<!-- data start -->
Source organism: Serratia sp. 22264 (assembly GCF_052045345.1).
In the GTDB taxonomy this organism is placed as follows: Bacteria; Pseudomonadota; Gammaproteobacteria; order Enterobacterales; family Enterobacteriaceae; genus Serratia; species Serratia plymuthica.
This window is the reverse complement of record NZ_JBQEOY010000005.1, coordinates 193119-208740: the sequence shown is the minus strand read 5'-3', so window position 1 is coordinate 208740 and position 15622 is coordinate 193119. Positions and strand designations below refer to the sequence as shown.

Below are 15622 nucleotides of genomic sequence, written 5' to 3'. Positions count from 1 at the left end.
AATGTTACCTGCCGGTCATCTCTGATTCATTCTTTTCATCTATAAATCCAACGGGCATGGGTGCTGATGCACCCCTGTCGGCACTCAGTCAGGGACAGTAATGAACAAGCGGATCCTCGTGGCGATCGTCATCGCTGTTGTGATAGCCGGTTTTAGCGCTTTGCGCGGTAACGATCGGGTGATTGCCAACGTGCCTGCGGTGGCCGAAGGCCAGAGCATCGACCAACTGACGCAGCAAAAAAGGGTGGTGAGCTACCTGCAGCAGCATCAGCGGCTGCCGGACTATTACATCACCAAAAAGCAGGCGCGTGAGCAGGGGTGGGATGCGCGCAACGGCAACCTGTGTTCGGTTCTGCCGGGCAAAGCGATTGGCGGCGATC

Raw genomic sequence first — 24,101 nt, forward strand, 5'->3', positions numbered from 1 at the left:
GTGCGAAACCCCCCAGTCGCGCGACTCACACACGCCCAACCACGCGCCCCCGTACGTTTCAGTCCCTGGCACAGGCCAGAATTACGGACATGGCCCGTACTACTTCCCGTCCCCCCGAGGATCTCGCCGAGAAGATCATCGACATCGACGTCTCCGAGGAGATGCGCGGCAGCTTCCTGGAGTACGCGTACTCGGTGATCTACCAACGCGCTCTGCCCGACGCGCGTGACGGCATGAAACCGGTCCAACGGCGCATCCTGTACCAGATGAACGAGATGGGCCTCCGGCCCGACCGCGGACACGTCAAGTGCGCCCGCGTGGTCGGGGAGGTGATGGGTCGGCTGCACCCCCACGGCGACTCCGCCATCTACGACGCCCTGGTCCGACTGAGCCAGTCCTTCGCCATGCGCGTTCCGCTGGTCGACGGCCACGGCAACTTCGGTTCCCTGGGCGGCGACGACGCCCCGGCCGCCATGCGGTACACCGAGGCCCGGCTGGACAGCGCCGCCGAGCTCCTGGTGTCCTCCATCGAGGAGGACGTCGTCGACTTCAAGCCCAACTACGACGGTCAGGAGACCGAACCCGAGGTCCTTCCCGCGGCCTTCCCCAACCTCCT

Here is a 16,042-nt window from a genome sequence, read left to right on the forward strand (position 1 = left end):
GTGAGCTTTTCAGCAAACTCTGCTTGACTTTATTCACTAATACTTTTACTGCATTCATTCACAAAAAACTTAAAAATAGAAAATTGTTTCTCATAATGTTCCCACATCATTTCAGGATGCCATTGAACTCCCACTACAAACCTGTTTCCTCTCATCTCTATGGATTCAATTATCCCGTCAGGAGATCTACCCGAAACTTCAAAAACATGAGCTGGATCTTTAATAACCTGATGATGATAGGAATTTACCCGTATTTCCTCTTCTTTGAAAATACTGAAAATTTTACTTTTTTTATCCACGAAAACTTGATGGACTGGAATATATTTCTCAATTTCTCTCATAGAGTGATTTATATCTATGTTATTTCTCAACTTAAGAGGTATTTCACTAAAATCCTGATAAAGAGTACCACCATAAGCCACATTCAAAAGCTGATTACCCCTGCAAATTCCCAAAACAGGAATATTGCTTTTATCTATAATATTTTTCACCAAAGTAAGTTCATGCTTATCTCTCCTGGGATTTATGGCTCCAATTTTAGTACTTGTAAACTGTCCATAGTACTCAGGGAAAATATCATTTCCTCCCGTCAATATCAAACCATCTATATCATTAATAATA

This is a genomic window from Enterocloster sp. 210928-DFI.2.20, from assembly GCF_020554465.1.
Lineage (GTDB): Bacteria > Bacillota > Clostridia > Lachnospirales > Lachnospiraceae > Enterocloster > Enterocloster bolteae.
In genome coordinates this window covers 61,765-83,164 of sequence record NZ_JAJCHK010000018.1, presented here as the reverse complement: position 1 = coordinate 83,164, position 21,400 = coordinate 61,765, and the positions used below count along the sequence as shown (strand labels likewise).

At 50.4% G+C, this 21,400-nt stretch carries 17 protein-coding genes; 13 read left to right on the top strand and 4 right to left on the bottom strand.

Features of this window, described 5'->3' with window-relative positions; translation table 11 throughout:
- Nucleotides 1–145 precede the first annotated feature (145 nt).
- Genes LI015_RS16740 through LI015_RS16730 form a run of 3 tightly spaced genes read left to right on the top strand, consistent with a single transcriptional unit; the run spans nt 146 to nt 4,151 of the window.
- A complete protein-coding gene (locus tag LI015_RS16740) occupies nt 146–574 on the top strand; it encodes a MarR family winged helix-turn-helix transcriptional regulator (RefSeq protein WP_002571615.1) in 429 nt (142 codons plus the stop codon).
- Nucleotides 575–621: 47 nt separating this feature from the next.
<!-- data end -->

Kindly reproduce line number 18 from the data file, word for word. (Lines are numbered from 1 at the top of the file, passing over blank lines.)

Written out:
- Nucleotides 575–621: 47 nt separating this feature from the next.